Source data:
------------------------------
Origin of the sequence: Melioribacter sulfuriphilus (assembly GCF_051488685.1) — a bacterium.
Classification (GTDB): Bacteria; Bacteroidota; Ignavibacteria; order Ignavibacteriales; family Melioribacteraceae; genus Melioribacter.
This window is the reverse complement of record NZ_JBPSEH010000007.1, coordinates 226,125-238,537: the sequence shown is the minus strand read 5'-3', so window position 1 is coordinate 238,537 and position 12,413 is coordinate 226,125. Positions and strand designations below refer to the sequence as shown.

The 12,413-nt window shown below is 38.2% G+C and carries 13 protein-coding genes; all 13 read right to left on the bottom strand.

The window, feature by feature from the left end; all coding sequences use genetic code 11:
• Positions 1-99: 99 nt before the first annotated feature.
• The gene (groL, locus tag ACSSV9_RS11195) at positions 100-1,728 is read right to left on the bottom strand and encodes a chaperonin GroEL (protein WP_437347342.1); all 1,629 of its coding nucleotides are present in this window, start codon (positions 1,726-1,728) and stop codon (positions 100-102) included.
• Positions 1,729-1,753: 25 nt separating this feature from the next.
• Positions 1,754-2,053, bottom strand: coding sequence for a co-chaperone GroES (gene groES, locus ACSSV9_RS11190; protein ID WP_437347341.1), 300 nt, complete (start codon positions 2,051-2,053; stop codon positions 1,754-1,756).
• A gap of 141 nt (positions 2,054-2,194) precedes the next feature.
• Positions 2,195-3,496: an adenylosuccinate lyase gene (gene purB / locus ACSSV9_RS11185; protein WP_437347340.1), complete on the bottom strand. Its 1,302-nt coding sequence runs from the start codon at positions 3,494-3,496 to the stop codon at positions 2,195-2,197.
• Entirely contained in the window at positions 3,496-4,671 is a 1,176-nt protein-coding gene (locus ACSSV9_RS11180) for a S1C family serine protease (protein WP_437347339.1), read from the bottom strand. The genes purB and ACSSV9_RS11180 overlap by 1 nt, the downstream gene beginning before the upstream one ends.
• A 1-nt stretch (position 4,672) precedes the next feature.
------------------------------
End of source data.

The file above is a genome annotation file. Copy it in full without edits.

Origin of the sequence: Melioribacter sulfuriphilus (assembly GCF_051488685.1) — a bacterium.
Classification (GTDB): Bacteria; Bacteroidota; Ignavibacteria; order Ignavibacteriales; family Melioribacteraceae; genus Melioribacter.
This window is the reverse complement of record NZ_JBPSEH010000007.1, coordinates 226,125-238,537: the sequence shown is the minus strand read 5'-3', so window position 1 is coordinate 238,537 and position 12,413 is coordinate 226,125. Positions and strand designations below refer to the sequence as shown.

The 12,413-nt window shown below is 38.2% G+C and carries 13 protein-coding genes; all 13 read right to left on the bottom strand.

The window, feature by feature from the left end; all coding sequences use genetic code 11:
• Positions 1-99: 99 nt before the first annotated feature.
• The gene (groL, locus tag ACSSV9_RS11195) at positions 100-1,728 is read right to left on the bottom strand and encodes a chaperonin GroEL (protein WP_437347342.1); all 1,629 of its coding nucleotides are present in this window, start codon (positions 1,726-1,728) and stop codon (positions 100-102) included.
• Positions 1,729-1,753: 25 nt separating this feature from the next.
• Positions 1,754-2,053, bottom strand: coding sequence for a co-chaperone GroES (gene groES, locus ACSSV9_RS11190; protein ID WP_437347341.1), 300 nt, complete (start codon positions 2,051-2,053; stop codon positions 1,754-1,756).
• A gap of 141 nt (positions 2,054-2,194) precedes the next feature.
• Positions 2,195-3,496: an adenylosuccinate lyase gene (gene purB / locus ACSSV9_RS11185; protein WP_437347340.1), complete on the bottom strand. Its 1,302-nt coding sequence runs from the start codon at positions 3,494-3,496 to the stop codon at positions 2,195-2,197.
• Entirely contained in the window at positions 3,496-4,671 is a 1,176-nt protein-coding gene (locus ACSSV9_RS11180) for a S1C family serine protease (protein WP_437347339.1), read from the bottom strand. The genes purB and ACSSV9_RS11180 overlap by 1 nt, the downstream gene beginning before the upstream one ends.
• A 1-nt stretch (position 4,672) precedes the next feature.